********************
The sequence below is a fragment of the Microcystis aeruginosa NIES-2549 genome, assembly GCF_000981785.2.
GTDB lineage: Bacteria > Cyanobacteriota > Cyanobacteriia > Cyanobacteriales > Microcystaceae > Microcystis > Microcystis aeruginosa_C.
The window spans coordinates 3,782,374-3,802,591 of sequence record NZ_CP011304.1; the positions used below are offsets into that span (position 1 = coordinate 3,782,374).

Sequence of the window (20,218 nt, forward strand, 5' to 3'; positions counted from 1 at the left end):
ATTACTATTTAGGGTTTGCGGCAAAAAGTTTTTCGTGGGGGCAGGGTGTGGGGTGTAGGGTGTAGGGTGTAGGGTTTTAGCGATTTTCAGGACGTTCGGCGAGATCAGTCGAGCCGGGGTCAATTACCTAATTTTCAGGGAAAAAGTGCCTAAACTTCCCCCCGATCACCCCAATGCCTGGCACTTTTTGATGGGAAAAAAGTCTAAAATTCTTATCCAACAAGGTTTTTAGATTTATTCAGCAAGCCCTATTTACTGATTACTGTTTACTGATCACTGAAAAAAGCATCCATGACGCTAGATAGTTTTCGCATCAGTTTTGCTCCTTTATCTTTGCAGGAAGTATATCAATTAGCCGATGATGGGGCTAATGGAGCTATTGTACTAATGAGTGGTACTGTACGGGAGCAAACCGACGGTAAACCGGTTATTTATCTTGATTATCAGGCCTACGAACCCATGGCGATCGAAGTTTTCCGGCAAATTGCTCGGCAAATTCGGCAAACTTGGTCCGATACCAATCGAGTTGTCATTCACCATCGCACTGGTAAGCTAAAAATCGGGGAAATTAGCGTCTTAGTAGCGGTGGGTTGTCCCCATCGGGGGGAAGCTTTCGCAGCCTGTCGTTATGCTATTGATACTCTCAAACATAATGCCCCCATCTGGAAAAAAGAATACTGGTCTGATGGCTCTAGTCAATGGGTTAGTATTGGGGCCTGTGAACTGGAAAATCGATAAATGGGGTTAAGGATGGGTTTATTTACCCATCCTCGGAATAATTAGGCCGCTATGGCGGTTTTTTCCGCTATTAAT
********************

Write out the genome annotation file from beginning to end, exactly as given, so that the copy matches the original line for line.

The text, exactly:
The sequence below is a fragment of the Microcystis aeruginosa NIES-2549 genome, assembly GCF_000981785.2.
GTDB lineage: Bacteria > Cyanobacteriota > Cyanobacteriia > Cyanobacteriales > Microcystaceae > Microcystis > Microcystis aeruginosa_C.
The window spans coordinates 3,782,374-3,802,591 of sequence record NZ_CP011304.1; the positions used below are offsets into that span (position 1 = coordinate 3,782,374).

Sequence of the window (20,218 nt, forward strand, 5' to 3'; positions counted from 1 at the left end):
ATTACTATTTAGGGTTTGCGGCAAAAAGTTTTTCGTGGGGGCAGGGTGTGGGGTGTAGGGTGTAGGGTGTAGGGTTTTAGCGATTTTCAGGACGTTCGGCGAGATCAGTCGAGCCGGGGTCAATTACCTAATTTTCAGGGAAAAAGTGCCTAAACTTCCCCCCGATCACCCCAATGCCTGGCACTTTTTGATGGGAAAAAAGTCTAAAATTCTTATCCAACAAGGTTTTTAGATTTATTCAGCAAGCCCTATTTACTGATTACTGTTTACTGATCACTGAAAAAAGCATCCATGACGCTAGATAGTTTTCGCATCAGTTTTGCTCCTTTATCTTTGCAGGAAGTATATCAATTAGCCGATGATGGGGCTAATGGAGCTATTGTACTAATGAGTGGTACTGTACGGGAGCAAACCGACGGTAAACCGGTTATTTATCTTGATTATCAGGCCTACGAACCCATGGCGATCGAAGTTTTCCGGCAAATTGCTCGGCAAATTCGGCAAACTTGGTCCGATACCAATCGAGTTGTCATTCACCATCGCACTGGTAAGCTAAAAATCGGGGAAATTAGCGTCTTAGTAGCGGTGGGTTGTCCCCATCGGGGGGAAGCTTTCGCAGCCTGTCGTTATGCTATTGATACTCTCAAACATAATGCCCCCATCTGGAAAAAAGAATACTGGTCTGATGGCTCTAGTCAATGGGTTAGTATTGGGGCCTGTGAACTGGAAAATCGATAAATGGGGTTAAGGATGGGTTTATTTACCCATCCTCGGAATAATTAGGCCGCTATGGCGGTTTTTTCCGCTATTAAT